After last summer’s frequent rain-outs, a rough winter and a cool, wet spring so far, the arrival of blue skies in time for the spring running of the Slimey Crud Motorcycle Gang Café Racer Run was a welcome development. To make things even better, two of my old (and I do mean old) riding buddies were able to do some riding on both Saturday and on Crud Run Sunday.Dean Massoglia and I go back to our diaper days—literally. Our parents were next-door neighbors and life-long friends up in northern Wisconsin outside Hurley. We each conned our parents into trusting us with mini-bikes about the same time, so we learned the magic of the twist-grip throttle together.
We learned the basics of mechanics together, how to push those little machines to the limit; heck, we even managed to blow the engine on Dean’s Fox mini-bike. Up until that event, we always thought “throwing a rod” was only a figure of speech. Spoiler alert: winding out a 3.5 hp Tecumseh four-stroke flat-head engine with no load on it actually can result in the connecting rod fracturing and punching a hole through the crankcase.Tony Fransen, Dean and I worked together in the Engineering Department of Wick Homes in Mazomanie, Wisc., 40 years ago. Tony wasn’t a motorcyclist back then. He bought one of my 1981 Yamaha Seca 750s back in 1996 and added a 1985 Honda V65 Sabre a couple years later.Dean recently had acquired a 2011 Victory Kingpin and was anxious to get some miles on it, so he came down from his place in the U. P. of Michigan to do some weekend riding and do the spring edition of the Slimey Crud Run. Tony has done nearly every Crud run in recent years and wanted to shake the winter doldrums off on his Sabre on both Saturday and Sunday.Saturday was sunny and mild, and we all thought it would be interesting to go and see what we had heard was the highest water level on the Mississippi river since the epic floods of 1993.So, Saturday morning Dean and I met Tony (who came over from Prairie du Sac, Wisc.) at Vetesnik’s Power Sports in Richland Center, Wisc., browsed new bikes for a while and then queued up on one of our favorite routes, STH 171 that swerves and dives west from Richland county to the Mississippi.We crossed the Mississippi river to Lansing, Iowa, rode the tight and technical road to the summit of Mt. Hosmer and the panoramic view from there revealed a river that was jaw-dropping deep and wide. The islands out in the stream that are usually visible were inundated, leaving only the mature trees on them marking their location.Crossing back into Wisconsin, we headed south down the Great River Road (USH 35) to Prairie du Chien, WI, where we crossed the big river again to McGregor, Iowa. McGregor is a cool, little antebellum river town that, as we rode into town, seemed to have a main street barely above the water level of the river.At a resale shop there, I found an unexpected bit of motorcycle history; a like-new black sweatshirt with Excelsior-Henderson Motorcycle Co., Belle Plaine, MN emblazoned on it. The reincarnation of the historic Excelsior-Henderson Motorcycle Company took place in mid-1990s to 2000 with a factory built in Minnesota.To find an item that is a least nineteen years old in like-new shape that is a remnant of the epic effort to resurrect one of motorcycling’s most iconic names was a real surprise. To get it for only eight bucks was pretty cool and the surprises didn’t end there. It would lead to meeting some cool people the next day at the Slimey Crud Run—two owners of Excelsior-Henderson bikes built at Belle Plaine.Sunday was Crud Run day and dawned with a small rain squall that raced across the state from west to east in the morning, and then gave way to a sunny, seasonably warm day. Dean and I rode east from my place at Lone Rock and met Tony at Pine Bluff in Dane county, where the Crud Run starts with a huge gathering of bikes, n’er-do-wells, collectors, hangers-on, knee-sliders, adventurerers, customizers, day-trippers, drag racers, salt racers and, yes—even a few classic café racer types.We circulated among the throng of people and bikes and took in some very interesting machines. For example, there was a turbocharged Yamaha Virago; something you don’t see every day, to be sure, as well as a turbo Kawasaki Z1. As if a Z1 isn’t scary-fast enough.Among the real race bikes was Lew Terpstra’s cool and fast ’71 650 Triumph Bonneville that set a class world record at Bonneville last year at 111.410 mph. Bill Whisenant, proprietor of Motorcycle Performance in Madison, Wisc., where a lot of the prep on Terpstra’s bike took place was also on hand with his record-setting 1000cc Ducati partial streamliner.Then there was the long, cool, black Sportster chop that sat alone, defiant at the edge of a parking lot. Whether you like ‘em or not, there’s something restless, rowdy and uniquely American about a chopper.Late in the morning, we mounted up and left the mob at Pine Bluff to meander our way along the back roads in farm country up to Leland in Sauk County. While most of the bikes that show up at Pine Bluff also make it to Leland, there is a noticeable change in the mix. Some of the bikes that make it out to Pine Bluff from nearby Madison head back there, while a range of bikes that weren’t at Pine Bluff show up at Leland.One of the best classic bikes seen on the Run was a very original-looking four-cylinder Nimbus. On the contemporary end of the spectrum, there was stunning custom painted two-tone Harley Ultra Classic with a matching unicycle trailer. The rig added up to a long machine for long-haul touring.As is often the case, the crowd continued to swell as the afternoon went on, temperatures went up and skies cleared. When I peeled off my riding jacket, that Excelsior-Henderson sweatshirt was what I had on and in the course of the afternoon it led to interesting conversations with two owners of contemporary versions of the brand.One of the owners had over 55,000 miles on his bike with no major problems. The other owner had very low miles on his example and planned to keep it that way, intending to put his bike on display in his restaurant.Making the ride to the Mississippi river on Saturday and doing the Crud Run on Sunday with Dean and Tony was reminiscent of rides we’ve done before. There’s something special about getting together with old friends for good times on the bikes—just like old times.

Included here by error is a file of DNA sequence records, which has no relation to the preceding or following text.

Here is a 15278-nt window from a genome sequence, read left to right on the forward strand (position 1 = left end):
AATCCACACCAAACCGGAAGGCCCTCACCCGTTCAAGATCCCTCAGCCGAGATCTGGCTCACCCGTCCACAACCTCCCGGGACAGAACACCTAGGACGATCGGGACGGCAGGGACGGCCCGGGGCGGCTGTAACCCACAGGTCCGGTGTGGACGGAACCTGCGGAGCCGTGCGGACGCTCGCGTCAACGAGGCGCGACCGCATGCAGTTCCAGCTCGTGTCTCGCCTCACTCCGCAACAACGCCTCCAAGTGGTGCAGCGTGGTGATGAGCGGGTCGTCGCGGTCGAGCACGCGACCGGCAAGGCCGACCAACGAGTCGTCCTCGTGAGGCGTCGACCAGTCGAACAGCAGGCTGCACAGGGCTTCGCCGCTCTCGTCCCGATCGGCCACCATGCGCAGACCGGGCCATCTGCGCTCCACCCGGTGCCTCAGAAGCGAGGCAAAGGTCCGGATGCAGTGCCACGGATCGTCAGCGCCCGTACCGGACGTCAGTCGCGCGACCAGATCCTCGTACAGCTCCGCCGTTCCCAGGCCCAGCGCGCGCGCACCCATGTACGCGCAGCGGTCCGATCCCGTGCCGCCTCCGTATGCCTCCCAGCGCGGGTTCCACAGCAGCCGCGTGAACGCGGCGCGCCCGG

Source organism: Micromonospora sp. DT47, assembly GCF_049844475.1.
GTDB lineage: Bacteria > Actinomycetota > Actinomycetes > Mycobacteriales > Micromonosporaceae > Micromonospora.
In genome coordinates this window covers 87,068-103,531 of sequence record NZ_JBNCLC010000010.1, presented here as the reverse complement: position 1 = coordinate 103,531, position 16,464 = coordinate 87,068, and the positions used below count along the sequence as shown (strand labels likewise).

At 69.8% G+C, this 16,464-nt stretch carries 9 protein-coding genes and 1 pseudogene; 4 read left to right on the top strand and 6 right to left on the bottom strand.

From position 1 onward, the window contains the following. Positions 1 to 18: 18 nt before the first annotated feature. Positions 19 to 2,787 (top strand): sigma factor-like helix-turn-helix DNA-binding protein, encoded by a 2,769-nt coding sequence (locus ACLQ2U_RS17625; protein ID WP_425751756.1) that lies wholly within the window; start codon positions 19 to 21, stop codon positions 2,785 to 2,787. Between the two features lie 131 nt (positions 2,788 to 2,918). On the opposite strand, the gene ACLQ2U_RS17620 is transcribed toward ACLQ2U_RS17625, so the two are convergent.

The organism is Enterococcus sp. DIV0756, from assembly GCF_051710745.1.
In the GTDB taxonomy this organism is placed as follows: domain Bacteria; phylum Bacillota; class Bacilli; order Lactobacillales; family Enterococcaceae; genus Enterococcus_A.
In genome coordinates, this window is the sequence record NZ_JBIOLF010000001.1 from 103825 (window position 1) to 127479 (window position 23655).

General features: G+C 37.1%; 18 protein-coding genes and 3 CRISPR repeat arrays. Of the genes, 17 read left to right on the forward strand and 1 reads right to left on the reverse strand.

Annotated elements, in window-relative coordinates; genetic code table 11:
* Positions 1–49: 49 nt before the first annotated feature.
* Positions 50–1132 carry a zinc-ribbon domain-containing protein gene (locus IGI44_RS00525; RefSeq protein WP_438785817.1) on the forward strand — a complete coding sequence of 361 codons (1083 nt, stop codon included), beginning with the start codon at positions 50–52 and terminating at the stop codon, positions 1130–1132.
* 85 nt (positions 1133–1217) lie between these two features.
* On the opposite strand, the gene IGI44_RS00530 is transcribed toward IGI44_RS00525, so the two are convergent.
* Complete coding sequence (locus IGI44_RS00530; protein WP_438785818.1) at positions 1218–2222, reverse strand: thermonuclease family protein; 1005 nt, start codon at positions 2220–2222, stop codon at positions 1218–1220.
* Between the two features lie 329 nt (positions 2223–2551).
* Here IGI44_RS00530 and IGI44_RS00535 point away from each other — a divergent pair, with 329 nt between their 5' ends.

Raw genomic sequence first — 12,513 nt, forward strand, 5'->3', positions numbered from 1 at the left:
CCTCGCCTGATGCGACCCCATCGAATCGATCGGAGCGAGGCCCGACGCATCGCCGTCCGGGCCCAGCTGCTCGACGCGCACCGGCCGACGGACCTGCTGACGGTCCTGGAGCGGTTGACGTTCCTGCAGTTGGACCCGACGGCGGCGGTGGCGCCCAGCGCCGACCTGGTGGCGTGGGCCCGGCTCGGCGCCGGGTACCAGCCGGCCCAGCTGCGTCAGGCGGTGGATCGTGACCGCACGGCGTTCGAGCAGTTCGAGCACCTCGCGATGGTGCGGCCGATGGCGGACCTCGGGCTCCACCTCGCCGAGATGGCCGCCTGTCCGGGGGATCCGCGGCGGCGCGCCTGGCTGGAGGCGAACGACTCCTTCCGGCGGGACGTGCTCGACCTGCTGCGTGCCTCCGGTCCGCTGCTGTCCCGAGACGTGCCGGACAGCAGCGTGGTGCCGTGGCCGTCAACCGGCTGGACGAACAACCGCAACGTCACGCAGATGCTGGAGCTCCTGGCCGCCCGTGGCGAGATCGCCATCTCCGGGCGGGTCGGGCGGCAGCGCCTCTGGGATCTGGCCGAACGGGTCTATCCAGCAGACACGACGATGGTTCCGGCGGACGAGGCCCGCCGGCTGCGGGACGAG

Our first segment introduces you to the new Arch 1s. This latest, slightly more sporting American V-twin, adds to the original KRGT1 coming from the boutique manufacturer based in Hawthorne, Southern California. Senior Editor Nic de Sena rode through Malibu with Gard Hollinger, who co-founded Arch Motorcycle with his friend, Keanu Reeves. The 1s is a unique ride for sure, and Nic explains what makes the bike really stand out.
For the entertaining story behind Arch Motorcycle from Gard Hollinger himself, you must listen to his podcast episode on Motos & Friends HERE
The guest segment of Motos and Friends is brought to you by the faster and most technologically advanced, 2023 Suzuki Hayabusa—visit your local dealer or suzukicycles.com to learn more.
In our second segment, Associate Editor Teejay Adams chats with multiple Emmy award-winning writer, Producer, Director, and actor, Thom Beers. the former Chairman & CEO of Fremantle Media North America, responsible for American Idol and America’s Got Talent.
Thom’s fertile imagination led to most of the really big reality TV shows such as ‘Deadliest Catch’ (now in its 17th season!), and many others. Of course for us in the motorcycle world, you’ll be interested to hear the genesis and story of how he started the first real fabrication reality show ‘Monster Garage’, that showcased Jesse James, and then how that led to ‘Biker Build Off’ and the ‘Zombie Choppers’ movie.
You’d imagine that most of Thom’s time is spent sitting behind a desk and on his phone. Not so. His intense stories of capturing much of the content for these shows make for some hair-raising listening.